Climate change? There’s a ‘them and us’ gulf at COP26

A women with mask and fur hat beside a banner which reads 'Stop Fossil Fuels, COP26, ACT NOW
Ruth Miller of Alaska’s Curyung Tribe, one of the indigenous people who made it to Glasgow, to make their case in the streets. Photo credit: Anna Scott

DAY 2 in Glasgow

The streets of Glasgow looked majestic under the early morning sun. Walking towards the Conference Centre on day two of my COP26 adventure, my plan was to try my luck entering the Green Zone without a ticket. This is where the public can attend talks and speak to stall holders. The Blue Zone is home to the delegates and strictly out-of-bounds to someone like myself

Crossing the Clyde I spotted a gathering of people in brightly coloured costumes surrounded by a small crowd. They were a group of indigenous activists who had managed to navigate numerous bureaucratic and financial hurdles to get to the conference and were sharing their stories of environmental change.

Beside the River Clyde in Glasgow, featuring the famous Arc Bridge
On my way to the conference… a peaceful early morning view of the Clyde. Photo credit: Anna Scott
A line of indigenous people hold posters which read: Carbon offsetting is tearing us apart
‘Carbon offsetting is tearing us apart’ – indigenous people challenge one dubious ‘solution’ to climate change. Photo credit: Anna Scott

They told of the rivers where they had once swum as children now made inaccessible by pollution. They called for an end to carbon offsetting, explaining how it was their land that was sacrificed so that a mere few of the world’s elite could continue business as usual. Their anger was palpable but so too was their conviction that things needed to change.

Once granted entry to the Green Zone at the Science Centre, I made my way to a session run by representatives of COICA (Coordinator of Indigenous Organisations of the Amazon River Basin).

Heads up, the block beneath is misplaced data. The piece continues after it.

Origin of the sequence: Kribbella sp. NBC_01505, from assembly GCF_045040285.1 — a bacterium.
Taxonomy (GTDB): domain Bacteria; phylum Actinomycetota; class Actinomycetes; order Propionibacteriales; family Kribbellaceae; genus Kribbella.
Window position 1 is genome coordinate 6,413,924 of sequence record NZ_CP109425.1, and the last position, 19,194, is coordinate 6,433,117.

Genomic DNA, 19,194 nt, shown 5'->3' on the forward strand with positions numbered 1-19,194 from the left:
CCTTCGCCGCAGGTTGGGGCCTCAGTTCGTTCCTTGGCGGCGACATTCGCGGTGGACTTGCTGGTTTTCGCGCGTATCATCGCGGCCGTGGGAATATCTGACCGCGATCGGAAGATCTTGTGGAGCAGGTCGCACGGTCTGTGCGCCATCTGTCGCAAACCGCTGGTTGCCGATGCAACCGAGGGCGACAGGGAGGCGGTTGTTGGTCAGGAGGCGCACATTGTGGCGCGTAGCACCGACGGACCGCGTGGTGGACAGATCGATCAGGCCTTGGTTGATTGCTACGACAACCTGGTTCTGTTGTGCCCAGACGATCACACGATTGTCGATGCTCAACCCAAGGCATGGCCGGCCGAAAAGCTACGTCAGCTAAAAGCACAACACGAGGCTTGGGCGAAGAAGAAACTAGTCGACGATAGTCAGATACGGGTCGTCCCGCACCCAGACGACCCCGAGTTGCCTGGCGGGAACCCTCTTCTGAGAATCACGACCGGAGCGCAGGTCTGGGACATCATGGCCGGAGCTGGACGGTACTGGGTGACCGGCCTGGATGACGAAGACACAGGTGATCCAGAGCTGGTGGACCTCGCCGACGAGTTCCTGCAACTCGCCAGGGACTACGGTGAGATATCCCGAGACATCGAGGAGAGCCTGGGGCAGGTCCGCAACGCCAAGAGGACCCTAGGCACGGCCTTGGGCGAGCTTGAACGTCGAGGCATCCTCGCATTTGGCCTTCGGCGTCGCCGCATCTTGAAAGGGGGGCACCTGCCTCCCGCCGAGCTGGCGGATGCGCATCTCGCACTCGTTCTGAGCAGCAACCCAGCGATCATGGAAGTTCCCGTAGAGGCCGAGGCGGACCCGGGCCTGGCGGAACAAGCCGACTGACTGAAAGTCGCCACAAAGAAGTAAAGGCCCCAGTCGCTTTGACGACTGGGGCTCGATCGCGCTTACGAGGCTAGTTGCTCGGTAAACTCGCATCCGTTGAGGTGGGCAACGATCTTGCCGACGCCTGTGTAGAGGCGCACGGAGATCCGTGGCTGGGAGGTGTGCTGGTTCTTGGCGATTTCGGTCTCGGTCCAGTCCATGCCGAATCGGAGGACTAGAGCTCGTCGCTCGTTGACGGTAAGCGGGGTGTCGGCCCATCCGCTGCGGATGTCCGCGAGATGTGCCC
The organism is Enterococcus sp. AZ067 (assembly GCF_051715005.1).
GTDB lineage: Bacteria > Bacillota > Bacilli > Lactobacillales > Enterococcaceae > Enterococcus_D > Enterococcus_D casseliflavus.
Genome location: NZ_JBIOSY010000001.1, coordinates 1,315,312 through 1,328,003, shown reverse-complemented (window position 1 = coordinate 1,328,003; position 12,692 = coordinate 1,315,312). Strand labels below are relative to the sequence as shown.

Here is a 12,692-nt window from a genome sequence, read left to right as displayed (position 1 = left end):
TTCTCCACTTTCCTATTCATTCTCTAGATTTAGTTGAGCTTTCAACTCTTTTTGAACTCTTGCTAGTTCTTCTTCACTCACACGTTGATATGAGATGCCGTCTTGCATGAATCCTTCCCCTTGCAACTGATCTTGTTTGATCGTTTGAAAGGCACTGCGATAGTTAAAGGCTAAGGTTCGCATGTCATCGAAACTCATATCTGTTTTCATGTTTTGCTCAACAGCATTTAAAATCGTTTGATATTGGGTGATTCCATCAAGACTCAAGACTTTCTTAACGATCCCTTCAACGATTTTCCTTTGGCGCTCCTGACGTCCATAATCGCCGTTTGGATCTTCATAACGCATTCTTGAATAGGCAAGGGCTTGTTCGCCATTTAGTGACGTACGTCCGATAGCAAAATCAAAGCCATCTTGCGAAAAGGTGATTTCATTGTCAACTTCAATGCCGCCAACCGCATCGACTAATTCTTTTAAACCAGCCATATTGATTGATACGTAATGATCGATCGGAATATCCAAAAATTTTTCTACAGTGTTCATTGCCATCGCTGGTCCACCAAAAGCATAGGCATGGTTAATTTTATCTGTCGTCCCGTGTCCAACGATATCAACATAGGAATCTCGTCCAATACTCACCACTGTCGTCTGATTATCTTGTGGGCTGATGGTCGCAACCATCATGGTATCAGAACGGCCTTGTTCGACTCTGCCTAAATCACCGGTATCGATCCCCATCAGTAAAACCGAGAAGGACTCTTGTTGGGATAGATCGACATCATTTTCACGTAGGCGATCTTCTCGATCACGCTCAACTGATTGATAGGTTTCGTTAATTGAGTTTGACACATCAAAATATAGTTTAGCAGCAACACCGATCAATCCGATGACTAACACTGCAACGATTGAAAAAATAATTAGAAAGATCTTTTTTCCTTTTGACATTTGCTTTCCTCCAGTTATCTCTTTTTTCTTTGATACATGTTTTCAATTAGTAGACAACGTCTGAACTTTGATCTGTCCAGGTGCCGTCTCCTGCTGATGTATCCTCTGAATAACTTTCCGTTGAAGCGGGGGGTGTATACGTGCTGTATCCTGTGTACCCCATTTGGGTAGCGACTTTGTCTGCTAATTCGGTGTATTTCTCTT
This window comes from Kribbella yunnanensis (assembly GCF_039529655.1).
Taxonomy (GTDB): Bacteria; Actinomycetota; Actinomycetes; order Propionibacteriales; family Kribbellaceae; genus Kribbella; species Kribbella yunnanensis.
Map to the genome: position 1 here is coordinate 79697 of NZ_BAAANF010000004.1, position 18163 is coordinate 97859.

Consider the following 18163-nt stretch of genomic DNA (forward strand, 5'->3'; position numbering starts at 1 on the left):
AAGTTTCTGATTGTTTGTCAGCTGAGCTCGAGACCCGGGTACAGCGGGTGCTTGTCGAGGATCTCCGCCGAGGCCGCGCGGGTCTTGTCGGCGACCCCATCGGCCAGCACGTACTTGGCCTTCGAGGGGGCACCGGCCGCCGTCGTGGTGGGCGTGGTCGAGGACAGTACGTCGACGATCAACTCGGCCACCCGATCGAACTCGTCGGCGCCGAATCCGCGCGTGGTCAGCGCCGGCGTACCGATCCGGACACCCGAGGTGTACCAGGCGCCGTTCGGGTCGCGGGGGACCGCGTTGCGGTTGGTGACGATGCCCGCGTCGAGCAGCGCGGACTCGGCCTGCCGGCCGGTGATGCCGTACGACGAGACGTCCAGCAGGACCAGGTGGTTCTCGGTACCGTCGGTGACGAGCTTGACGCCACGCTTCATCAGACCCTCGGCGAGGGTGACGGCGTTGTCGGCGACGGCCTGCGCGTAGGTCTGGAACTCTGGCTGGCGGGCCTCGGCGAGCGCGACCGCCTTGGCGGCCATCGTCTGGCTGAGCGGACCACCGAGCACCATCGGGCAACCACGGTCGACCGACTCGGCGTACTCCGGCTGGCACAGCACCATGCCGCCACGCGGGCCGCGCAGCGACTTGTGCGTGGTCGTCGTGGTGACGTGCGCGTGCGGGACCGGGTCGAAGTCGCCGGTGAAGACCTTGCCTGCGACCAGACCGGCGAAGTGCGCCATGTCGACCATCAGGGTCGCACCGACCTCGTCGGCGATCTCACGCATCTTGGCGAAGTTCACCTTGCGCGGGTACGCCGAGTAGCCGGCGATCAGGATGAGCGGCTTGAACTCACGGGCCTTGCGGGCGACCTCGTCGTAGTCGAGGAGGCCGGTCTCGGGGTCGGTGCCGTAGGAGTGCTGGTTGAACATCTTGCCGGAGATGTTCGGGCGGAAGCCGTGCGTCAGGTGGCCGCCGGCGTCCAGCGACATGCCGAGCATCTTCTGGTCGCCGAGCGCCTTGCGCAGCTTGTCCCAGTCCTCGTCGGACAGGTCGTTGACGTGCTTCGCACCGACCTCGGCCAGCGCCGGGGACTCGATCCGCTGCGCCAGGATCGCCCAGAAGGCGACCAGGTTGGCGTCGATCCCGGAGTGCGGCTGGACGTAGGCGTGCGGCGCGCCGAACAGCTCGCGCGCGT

As they discussed the role of indigenous people in protecting the Amazon in Spanish, confusion descended – most of the audience could not understand! We had arrogantly assumed that the talk would be in English. As my neighbour remarked, this type of attitude is surely part of the problem.

The author, Anna Scott, poses beside a poster which reads Together for our Planet
Our roving correspondent Anna Scott makes it into the conference’s Green Zone, where there are talks – and corporate sponsors.

Around the Green Zone there were stalls to be explored, and poster walls and displays to view. It felt a bit like a new day at school – strangers were chatting to one another and asking the question  “what brought you here”? There was so much to see: a Clear the Air stall raising awareness of air pollution to a WWF display on the extinction of species, and much more. It was impossible to absorb it all in in a single day.

On the ground floor the stands displaying advertisements for COP26’s principal partners struck a jarring note.  Marketing slogans from the likes of Sainsbury, Sky and Microsoft claiming their commitment to “going green” rang a little hollow. It contrasted bizarrely with the mood of the young climate activists I had spoken with outside.  It was little wonder that some people in the streets and on Twitter were convinced that systemic change would not be coming from inside either the Blue or Green Zone. 

‘Just like you’ says IKEA,”we are working hard to drive ambitious climate action”. Are they? Or is it more greenwashing?

As day 2 of my roving drew towards a close I found myself sitting at an IKEA table in the Green Zone which sported a slogan urging us to “assemble a better future”.  More greenwashing? I’m unconvinced that IKEA are the most environmentally friendly furniture company around.

Reflecting on my day, it has been one of contrasts – the anger of young protesters and the poignant stories of indigenous peoples whose homes are under threat from climate change, contrasting with the slick marketing messages of large corporations. The best part of my COP26 experience so far has been meeting so many passionate, climate-conscious people, determined to make the world a better place.  And I know that there are so many more conversations to be had and a city I am yet to fully explore! Let’s see what tomorrow holds…

At the Conference

  • More than 20 countries and financial institutions committed to end all financing of fossil fuel development overseas and divert the estimated $8bn a year to green energy.  Signatories included the US, UK, and Denmark.
  • Some of the world’s biggest banks and pension funds with assets worth $130tn signed up to the Glasgow Financial Alliance for Net Zero committing them to aligning all assets that they manage with net zero emissions by 2050.  Rishi Sunak announced that London will become the world’s “first net-zero finance centre”

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